A male neonate born at 36 weeks of gestation was admitted with respiratory distress since birth. He was delivered by an emergency caesarean section, indicated for oligohydramnios and fetal distress. The baby cried immediately after birth. The antenatal history was significant. Amniotic chromosomal microarray has been performed and reported normal, when ultrasonography had detected intrauterine growth restriction with increased nuchal translucency. There was no maternal history of placental insufficiency, febrile illnesses, or prior abortions. The baby was the first in birth order, born to a third-degree-consanguineous couple. The family history was not contributory.

On examination, vitals were stable apart from mild respiratory distress and low oxygen saturation that was corrected with low flow of oxygen. He was small for gestational age (birth weight 1.8 kg, <3rd centile), with length 40 cm (<3rd centile), head circumference 30 cm (<3rd centile), and Ponderal index 2.5 (indicating a hypoplastic, small for date baby). He had a widely open anterior fontanelle (3 cm × 3 cm), widely separated cranial sutures, bilateral corneal whitish haze [Figure 1], and generalized petechiae. There was no overt facial dysmorphism. The cardiovascular examination revealed a grade 3 pan-systolic murmur at the left upper sternal border. No abnormalities were detected in the respiratory system. The liver and spleen were enlarged. He was lethargic, had a poor cry, and decreased state-to-state variability, and poor spontaneous eye-opening. Neonate was hypotonic, with good anti-gravity movements and normal deep tendon reflexes, suggestive of central hypotonia. The neonatal reflexes (Moro's, palmar and plantar grasp, rooting, and sucking) were depressed. A provisional clinical diagnosis of a congenital infection was considered, and supportive management initiated.
Figure 1: Bilateral corneal opacities

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Management and outcome

Investigations were planned accordingly. Chest radiograph was normal. Salient blood reports included thrombocytopenia (platelet count 18,000/mm3), raised C-reactive protein (24 mg/dl), mild transaminitis (SGPT 143 IU/L, SGOT 288 IU/L). There was no anemia, and the blood glucose, serum electrolytes and renal function tests were normal. Calcium and phosphorus were normal and serum alkaline phosphatase was 157 IU/L. A small patent foramen ovale (PFO), 2.9 mm patent ductus arteriosus), and large peri-membranous ventricular septal defect (VSD) with bidirectional shunt were detected on echocardiography. Cranial ultrasonogram showed periventricular, basal ganglia, and thalamic hyperechogenic lesions [Figure 2]. Magnetic resonance imaging of the brain revealed simplified gyral pattern, periventricular, basal ganglia, and thalamic T2 hypointense lesions with blooming on the susceptibility-weighted image, suggestive of calcifications [Figure 3], and small hemorrhages in the occipital horns of lateral ventricles. An ophthalmological examination confirmed bilateral, symmetrical, diffuse corneal edema [Figure 1], which precluded a detailed retinal examination. Brainstem evoked response audiometry (BERA) was normal.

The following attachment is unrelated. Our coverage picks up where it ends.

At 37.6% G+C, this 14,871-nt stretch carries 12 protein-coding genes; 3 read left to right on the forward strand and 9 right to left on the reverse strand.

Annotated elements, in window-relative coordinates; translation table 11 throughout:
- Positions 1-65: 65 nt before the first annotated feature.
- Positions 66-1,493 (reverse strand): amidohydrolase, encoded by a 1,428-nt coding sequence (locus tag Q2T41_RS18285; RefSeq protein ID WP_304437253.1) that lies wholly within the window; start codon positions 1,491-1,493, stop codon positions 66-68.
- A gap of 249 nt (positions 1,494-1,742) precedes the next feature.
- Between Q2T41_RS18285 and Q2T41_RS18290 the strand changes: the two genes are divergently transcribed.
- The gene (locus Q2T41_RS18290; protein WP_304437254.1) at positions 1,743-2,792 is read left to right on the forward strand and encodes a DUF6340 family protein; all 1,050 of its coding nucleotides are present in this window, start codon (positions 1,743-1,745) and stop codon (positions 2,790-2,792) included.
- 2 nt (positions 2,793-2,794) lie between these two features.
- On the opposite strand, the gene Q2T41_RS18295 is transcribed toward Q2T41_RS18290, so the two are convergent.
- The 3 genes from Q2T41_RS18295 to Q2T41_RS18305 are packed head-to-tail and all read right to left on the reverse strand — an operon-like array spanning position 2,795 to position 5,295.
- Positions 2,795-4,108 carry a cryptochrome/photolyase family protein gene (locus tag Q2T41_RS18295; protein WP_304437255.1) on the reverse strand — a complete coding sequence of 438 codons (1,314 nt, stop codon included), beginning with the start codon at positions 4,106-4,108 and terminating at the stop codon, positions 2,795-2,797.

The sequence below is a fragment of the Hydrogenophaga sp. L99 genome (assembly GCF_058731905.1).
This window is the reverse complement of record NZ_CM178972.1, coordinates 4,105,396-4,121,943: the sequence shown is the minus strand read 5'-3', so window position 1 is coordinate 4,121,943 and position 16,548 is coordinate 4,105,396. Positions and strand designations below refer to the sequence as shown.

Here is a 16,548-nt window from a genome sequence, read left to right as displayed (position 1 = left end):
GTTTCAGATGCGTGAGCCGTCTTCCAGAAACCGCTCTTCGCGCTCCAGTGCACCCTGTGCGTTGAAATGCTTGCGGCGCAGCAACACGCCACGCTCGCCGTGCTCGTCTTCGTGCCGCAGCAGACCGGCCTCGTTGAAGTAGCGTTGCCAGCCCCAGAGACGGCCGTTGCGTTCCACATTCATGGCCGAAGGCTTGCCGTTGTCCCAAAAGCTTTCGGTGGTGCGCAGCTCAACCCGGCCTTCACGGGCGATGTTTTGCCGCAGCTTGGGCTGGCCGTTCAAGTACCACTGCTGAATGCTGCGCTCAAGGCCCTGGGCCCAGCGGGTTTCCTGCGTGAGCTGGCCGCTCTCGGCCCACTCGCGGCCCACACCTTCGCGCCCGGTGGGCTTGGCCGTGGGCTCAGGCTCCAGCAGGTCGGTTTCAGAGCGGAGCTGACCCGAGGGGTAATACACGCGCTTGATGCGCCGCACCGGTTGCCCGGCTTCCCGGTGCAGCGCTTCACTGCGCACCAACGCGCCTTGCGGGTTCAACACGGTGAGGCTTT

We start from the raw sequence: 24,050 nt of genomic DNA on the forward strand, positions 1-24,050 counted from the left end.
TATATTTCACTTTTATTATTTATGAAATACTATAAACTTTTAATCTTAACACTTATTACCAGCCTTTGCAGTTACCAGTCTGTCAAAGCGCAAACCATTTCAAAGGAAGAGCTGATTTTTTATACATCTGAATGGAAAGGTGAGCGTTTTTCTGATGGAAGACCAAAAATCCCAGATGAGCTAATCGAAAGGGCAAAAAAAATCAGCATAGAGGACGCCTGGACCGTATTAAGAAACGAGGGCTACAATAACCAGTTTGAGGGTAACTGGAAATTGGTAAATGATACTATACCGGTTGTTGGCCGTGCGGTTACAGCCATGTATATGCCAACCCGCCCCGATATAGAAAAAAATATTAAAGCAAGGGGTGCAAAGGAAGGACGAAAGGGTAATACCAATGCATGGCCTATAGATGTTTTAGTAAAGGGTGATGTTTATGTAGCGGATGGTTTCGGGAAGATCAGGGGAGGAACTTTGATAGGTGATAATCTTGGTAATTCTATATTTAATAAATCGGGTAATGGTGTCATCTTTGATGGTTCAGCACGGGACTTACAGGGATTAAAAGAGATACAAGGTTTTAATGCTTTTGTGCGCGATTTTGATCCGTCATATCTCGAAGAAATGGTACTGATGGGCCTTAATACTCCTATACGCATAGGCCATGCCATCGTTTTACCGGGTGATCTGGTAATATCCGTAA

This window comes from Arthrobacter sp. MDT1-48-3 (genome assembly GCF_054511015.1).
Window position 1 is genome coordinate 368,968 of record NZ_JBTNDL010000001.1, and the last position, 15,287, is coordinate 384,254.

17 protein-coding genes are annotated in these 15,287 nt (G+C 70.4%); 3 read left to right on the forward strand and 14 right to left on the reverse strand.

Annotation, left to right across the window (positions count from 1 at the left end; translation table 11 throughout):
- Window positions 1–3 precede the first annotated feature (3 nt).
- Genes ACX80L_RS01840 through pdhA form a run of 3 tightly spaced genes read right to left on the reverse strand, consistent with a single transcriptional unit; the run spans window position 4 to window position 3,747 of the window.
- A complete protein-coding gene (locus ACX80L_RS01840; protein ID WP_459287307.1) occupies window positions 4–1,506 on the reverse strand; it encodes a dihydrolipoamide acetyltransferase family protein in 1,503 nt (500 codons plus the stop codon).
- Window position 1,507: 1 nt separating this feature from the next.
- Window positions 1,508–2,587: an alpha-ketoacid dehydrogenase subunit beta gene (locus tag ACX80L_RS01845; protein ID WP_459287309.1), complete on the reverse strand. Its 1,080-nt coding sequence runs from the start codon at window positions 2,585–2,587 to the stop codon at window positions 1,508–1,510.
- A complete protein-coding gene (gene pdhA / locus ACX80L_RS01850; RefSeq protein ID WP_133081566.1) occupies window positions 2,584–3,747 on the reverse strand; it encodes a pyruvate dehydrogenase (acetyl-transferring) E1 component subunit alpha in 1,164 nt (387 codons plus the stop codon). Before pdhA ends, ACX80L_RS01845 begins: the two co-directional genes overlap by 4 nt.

Figure 2: Cranial ultrasonogram (coronal section) showing intracranial calcifications

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Figure 3: T2 weighted Magnetic Resonance Imaging (axial view) with hypodense peri-ventricular calcifications (thin arrows) and gyral simplification (thick arrows)

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The paired ToRCH serology immunoglobulin (Ig) G and IgM for baby and mother was negative, as was the baby's urinary polymerase chain reaction for Cytomegalovirus. In view of the pseudo ToRCH presentation, the possibility of AGS was considered. Other differentials that were actively kept in view of the workup so far, included band-like calcification polymicrogyria syndrome (due to OCLN mutation), peroxisomal disorders, and mitochondrial cytopathies. A lumbar puncture was not done due to the thrombocytopenia. Genetic testing was planned. Clinical exome sequencing revealed a homozygous single base pair insertion in exon 2 of the TREX1 gene (chr3:g. 48466711_48466712insG; depth: 213x). This results in a frame-shift and premature truncation of the protein 82 amino acids downstream to codon 20 (p.Glu20GlyfsTer82; ENST00000625293.3). The variant has been previously reported (c. 58_59insG) in a patient diagnosed as AGS.[2] It was planned to give the baby zidovudine (off-label use), but the baby expired.

  Discussion Top